But really, the only hotel coffee shop with much savoir faire was the Westin Crown Center's Brasserie Restaurant. It was a more utilitarian dining room until 1988, when the hotel had a major makeover (which included changing the continental Top of the Crown restaurant into Benton's Chop House). Using the traditional Parisian bistro as its inspiration, the Westin installed tile floors at the entrance and added little café tables and chairs around the bar.
I can remember when this restaurant was always busy, even when the hotel wasn't fully occupied. Last year, I tried to dine there one night with a friend and was informed by a grumpy cocktail waitress that the dining room was closed for the night there wasn't much business in the hotel that week but if we wanted to eat dinner in the lounge area, she would bring out some menus.
We said no, thanks, and I swore to myself that it would be a cold day in hell before I'd return. A year later, it was a particularly frigid day in Kansas City that brought me back to the Brasserie for lunch with my friend Franklin.
He was more hesitant to dine at the restaurant than I was. "I keep hearing the food isn't very good anymore and it's too expensive," he whispered as the hostess escorted us to a table. There was a decent lunch crowd the room was nearly full and the décor seemed a little spiffier than I remembered. The tables were draped in imitation Toile de Jouy fabric, and Edith Piaf's voice was audible overhead. The closest thing to French fare on the menu, though, was the potage d'oignon gratinee.
That French onion soup was quite good, but overall, it's easier to like the Brasserie if you ignore its claim to serve "Casual French and Country Seafood" and instead treat the place as an upscale coffee shop with better than average Continental-style fare.
Franklin was seriously impressed by his bowl of hearty steak soup and a juicy cheeseburger that he claimed was one of the best he'd ever eaten. At $11, it damned well better have been.
I returned to a nearly empty Brasserie on a Thursday night for dinner with Martha and Greg. I say nearly empty because there was a waitress in the room who was practically overjoyed to see us.
"We're pretty slow on nights when the hotel isn't full," she confessed as we took our seats. "But if there's a convention in town, we can be very busy."
Martha remembered when the Brasserie always seemed busy. "Do you think it's because there are now restaurants in the Crossroads?" she asked me. After all, she noted, "Fifteen years ago, there wasn't much between Crown Center and the Hereford House on 20th Street. And Trader Vic's was still open."
Yes, Trader Vic's was a popular dining destination until the Westin closed it in 1996; now the only restaurants in the 33-year-old hotel are the high-end Benton's on the top floor and the Brasserie where the steaks are less expensive but the cuts are smaller. That didn't deter Martha from ordering a slab of excellent smoked prime rib, served with a hot, popoverlike Yorkshire pudding. "It's so 1940s!" she said and just then, a big-band version of "Cheek to Cheek" played over the sound system.
Besides its charmingly retro qualities, I admired the Brasserie's attempts at sophistication, which included a "salad of fresh mango and mint leaves" served with sliced strawberries in a martini glass. The mango chunks were rubbery, and there was just a tiny sprig of mint, but the concept was sort of elegant.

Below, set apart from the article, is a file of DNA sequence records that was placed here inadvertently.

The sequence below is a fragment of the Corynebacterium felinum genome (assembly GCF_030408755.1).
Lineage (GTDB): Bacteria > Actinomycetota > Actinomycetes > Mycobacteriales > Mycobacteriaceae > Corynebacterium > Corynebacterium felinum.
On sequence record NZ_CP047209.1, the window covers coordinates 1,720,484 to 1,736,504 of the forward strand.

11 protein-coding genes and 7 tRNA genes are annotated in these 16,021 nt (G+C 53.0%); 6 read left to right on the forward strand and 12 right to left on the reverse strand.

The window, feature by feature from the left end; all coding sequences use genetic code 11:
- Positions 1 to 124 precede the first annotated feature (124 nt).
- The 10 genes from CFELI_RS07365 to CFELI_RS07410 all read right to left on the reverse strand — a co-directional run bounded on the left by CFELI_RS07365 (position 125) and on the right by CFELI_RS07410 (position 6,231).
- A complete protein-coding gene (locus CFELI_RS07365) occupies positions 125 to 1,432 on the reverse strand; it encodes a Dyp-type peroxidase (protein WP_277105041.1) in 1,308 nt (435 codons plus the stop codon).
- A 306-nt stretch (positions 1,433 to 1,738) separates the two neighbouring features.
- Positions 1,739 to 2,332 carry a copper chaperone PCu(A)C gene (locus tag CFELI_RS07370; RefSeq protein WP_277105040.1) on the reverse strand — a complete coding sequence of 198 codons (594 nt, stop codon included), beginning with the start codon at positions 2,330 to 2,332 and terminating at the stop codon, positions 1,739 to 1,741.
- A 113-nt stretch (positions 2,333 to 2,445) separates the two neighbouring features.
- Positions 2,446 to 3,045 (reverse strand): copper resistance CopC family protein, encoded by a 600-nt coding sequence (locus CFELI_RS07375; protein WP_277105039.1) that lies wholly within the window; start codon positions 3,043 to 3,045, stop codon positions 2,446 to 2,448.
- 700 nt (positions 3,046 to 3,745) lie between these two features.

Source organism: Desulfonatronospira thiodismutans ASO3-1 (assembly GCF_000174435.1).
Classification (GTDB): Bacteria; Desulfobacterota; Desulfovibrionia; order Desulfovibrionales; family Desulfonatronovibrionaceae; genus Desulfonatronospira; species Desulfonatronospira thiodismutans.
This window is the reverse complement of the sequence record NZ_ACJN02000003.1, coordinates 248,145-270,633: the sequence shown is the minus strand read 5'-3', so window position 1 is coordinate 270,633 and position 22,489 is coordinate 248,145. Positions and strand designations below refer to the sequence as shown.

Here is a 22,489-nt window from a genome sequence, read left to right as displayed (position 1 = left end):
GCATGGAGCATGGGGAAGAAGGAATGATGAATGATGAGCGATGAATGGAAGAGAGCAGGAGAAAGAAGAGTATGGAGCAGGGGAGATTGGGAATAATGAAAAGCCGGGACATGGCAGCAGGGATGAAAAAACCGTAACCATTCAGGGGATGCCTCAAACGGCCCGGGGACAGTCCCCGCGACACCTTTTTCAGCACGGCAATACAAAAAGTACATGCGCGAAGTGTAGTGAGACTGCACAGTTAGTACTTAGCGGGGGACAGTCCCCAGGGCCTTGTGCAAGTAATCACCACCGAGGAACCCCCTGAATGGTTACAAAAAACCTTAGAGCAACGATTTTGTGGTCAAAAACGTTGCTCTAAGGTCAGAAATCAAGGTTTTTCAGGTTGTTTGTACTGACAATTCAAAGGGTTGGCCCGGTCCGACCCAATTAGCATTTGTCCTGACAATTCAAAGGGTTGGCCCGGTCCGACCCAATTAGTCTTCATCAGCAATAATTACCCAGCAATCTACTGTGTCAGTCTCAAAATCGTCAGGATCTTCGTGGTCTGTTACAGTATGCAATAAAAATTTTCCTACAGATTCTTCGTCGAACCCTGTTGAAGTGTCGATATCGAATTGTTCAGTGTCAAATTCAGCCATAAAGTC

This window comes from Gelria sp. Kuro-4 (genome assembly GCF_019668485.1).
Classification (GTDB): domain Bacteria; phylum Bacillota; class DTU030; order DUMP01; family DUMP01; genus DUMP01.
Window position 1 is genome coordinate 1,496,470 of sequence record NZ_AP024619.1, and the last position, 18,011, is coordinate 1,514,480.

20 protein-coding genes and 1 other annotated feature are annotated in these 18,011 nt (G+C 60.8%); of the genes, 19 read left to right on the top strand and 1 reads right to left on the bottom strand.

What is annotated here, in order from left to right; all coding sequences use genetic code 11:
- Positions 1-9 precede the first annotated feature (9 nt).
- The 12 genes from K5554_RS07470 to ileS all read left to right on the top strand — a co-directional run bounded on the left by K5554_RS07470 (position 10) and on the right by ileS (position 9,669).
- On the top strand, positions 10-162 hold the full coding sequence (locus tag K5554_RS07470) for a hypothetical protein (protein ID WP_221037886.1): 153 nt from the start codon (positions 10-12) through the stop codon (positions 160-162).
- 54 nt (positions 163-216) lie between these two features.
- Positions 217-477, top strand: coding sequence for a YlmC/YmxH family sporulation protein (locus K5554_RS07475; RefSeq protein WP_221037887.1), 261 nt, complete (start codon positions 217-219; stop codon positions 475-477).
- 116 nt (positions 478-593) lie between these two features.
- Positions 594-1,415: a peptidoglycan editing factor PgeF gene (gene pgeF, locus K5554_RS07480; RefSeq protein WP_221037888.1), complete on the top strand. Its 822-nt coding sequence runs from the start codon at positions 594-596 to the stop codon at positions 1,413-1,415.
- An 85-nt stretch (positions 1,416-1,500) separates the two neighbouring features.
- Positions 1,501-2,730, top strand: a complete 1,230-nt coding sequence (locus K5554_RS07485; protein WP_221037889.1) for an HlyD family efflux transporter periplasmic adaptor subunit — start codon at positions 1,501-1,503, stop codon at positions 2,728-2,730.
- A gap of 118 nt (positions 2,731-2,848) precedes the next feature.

Sometimes the kitchen lives up to its delusions of grandeur, as with the superb lobster bisque, a luscious, cream-based soup so rich that even Greg, a food snob, loved it. He was less enthusiastic about the crab cakes he ordered for dinner. They looked more like two bountiful breasts of baked jumbo crab draped in a remoulade that tasted to me, anyway like the special sauce on a Big Mac. Greg noted that the crustacean D-cups were plenty crabby but heavy on the filler, too. "One minute you taste a lovely piece of moist crab, then, the next minute, a big sliver of bread pudding."
Six "Country Seafood" offerings whatever that means can each be prepared eight ways, including broiled, seared, pan-roasted, pan-braised or baked. I opted for salmon crusted with sesame and seared with ginger and garlic soy. It turned out to be a gorgeous hunk of salmon, pink and supple and exquisitely presented, just like Trader Vic's used to do it.
Afterward, Martha was eager to taste vanilla-bean ice cream served in a brandy snap basket with edible roses. She was disappointed when our waitress sheepishly informed us that the kitchen had run out of three of the seven dessert offerings. Alas, the baskets and roses were MIA that night, so we settled for a single slice of cheesecake, which was nice, but an anticlimax to an otherwise memorable meal.
The Brasserie opens each morning at 6:30 for breakfast, so Bob and I wandered in one Sunday so he could have eggs Benedict an exceptional version, served with surprisingly delicious "rustic potatoes" sautéed with caramelized onions.
"This place has come a long, long way," Bob said admiringly. "It could become the next Pam Pam Room."
Not quite. I should have taken his cue and ordered off the menu; the $12.95 breakfast bar looked showy but turned out to be underwhelming. The buffet table was generously arrayed with trays of not-so-fresh pastries; bowls of fruit and yogurt; and vats of hot scrambled eggs, bacon, biscuits and a hideous sausage gravy that was as runny as boiled milk. And as much as I love smoked salmon, the heap on this buffet didn't look so appetizing. I refused to eat it with the only bagel I could find, a sweet, raisin-stuffed version.
The java was good, though, and I sipped it between bites of a buttered croissant. C'est la vie, I thought. Forget the Brasserie's Parisian pretensions. It's an old-fashioned American hotel coffee shop.